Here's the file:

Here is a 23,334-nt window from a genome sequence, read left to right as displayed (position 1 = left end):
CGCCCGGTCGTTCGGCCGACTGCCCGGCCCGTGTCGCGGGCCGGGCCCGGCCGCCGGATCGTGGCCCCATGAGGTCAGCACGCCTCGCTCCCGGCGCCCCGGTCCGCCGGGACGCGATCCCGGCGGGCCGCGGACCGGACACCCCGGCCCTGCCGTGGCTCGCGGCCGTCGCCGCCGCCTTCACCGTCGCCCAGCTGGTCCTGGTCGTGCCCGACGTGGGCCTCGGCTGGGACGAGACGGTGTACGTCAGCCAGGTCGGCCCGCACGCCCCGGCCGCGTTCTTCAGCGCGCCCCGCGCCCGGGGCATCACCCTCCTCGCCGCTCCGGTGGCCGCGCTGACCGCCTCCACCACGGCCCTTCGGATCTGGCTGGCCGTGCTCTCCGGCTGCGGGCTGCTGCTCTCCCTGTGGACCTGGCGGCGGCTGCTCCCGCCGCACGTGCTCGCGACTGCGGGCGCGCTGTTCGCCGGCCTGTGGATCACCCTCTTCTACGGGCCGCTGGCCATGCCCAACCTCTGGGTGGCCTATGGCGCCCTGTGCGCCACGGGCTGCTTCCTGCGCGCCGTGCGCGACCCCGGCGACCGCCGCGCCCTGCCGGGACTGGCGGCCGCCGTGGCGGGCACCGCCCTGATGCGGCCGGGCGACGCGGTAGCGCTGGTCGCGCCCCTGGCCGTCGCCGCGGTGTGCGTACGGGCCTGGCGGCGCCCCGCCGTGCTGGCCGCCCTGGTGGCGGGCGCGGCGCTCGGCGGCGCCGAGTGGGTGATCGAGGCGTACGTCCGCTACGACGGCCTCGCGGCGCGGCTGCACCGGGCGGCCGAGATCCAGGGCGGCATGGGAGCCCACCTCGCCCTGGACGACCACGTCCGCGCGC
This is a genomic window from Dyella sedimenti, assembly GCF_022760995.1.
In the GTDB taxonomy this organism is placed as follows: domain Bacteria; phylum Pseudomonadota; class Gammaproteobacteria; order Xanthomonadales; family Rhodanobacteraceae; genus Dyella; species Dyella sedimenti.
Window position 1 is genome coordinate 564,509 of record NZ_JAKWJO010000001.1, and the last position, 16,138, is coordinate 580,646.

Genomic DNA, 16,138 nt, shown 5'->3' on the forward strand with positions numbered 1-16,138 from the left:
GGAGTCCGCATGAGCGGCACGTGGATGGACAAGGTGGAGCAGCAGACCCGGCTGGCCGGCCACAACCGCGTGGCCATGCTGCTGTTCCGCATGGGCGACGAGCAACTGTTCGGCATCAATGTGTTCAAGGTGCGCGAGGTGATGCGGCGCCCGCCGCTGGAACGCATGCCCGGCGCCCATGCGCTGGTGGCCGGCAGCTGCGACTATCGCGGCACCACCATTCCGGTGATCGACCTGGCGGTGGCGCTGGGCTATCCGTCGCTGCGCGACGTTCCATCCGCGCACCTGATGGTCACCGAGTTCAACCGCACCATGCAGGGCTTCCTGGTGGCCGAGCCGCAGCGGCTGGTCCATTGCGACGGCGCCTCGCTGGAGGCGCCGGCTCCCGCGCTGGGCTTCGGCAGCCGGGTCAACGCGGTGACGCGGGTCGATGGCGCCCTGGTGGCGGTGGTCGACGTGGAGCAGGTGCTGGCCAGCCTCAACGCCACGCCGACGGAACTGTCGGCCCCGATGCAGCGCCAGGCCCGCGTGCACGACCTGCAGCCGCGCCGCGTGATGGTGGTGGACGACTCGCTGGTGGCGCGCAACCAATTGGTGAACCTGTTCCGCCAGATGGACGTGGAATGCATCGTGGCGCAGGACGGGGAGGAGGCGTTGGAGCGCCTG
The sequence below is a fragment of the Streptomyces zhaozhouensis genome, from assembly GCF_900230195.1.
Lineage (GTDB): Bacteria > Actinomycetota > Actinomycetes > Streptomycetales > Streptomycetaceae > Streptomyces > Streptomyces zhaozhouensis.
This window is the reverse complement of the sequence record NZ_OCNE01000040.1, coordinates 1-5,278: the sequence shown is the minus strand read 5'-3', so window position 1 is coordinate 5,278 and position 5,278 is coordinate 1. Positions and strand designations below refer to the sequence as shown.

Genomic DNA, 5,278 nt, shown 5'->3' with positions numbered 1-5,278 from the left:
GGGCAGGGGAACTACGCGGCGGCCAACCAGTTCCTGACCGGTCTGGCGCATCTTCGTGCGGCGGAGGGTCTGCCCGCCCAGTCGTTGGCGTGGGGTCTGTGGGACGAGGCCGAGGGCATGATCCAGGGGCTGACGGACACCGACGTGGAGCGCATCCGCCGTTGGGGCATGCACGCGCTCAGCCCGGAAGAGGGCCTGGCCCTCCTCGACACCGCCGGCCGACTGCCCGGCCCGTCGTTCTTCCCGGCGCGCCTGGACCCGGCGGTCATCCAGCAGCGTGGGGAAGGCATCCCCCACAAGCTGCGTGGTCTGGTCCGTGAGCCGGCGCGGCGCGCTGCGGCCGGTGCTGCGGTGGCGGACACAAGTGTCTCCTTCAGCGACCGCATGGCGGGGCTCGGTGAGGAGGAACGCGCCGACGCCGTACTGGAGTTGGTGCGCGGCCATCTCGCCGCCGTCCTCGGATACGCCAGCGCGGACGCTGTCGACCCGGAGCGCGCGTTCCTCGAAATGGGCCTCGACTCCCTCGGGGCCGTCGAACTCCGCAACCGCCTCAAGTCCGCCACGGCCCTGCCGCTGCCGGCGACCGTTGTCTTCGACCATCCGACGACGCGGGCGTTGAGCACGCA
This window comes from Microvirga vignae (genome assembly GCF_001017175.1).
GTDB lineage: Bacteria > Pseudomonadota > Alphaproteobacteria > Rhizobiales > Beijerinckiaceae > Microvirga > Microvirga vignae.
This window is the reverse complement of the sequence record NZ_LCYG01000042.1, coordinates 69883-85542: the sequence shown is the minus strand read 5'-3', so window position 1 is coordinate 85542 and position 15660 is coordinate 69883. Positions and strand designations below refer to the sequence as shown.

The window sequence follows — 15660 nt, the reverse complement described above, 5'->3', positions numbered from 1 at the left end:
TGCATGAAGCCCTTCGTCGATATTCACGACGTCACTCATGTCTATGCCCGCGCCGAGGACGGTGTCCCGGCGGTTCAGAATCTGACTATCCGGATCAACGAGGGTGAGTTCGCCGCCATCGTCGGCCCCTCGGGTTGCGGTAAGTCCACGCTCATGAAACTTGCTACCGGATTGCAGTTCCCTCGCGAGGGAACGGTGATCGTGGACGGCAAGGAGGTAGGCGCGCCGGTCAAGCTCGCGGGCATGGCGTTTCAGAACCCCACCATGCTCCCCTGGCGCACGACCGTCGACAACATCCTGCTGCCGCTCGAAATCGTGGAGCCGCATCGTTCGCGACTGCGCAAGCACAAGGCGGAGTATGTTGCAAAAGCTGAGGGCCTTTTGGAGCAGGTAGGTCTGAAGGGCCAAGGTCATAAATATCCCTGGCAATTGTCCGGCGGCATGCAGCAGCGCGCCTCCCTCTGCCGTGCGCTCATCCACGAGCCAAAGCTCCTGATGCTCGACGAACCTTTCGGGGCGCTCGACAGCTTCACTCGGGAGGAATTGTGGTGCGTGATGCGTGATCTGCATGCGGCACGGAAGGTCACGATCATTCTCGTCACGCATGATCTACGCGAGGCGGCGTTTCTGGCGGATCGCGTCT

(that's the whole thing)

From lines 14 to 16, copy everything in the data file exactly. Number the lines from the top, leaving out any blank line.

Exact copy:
GTDB lineage: Bacteria > Pseudomonadota > Alphaproteobacteria > Rhizobiales > Beijerinckiaceae > Microvirga > Microvirga vignae.
This window is the reverse complement of the sequence record NZ_LCYG01000042.1, coordinates 69883-85542: the sequence shown is the minus strand read 5'-3', so window position 1 is coordinate 85542 and position 15660 is coordinate 69883. Positions and strand designations below refer to the sequence as shown.

The window sequence follows — 15660 nt, the reverse complement described above, 5'->3', positions numbered from 1 at the left end: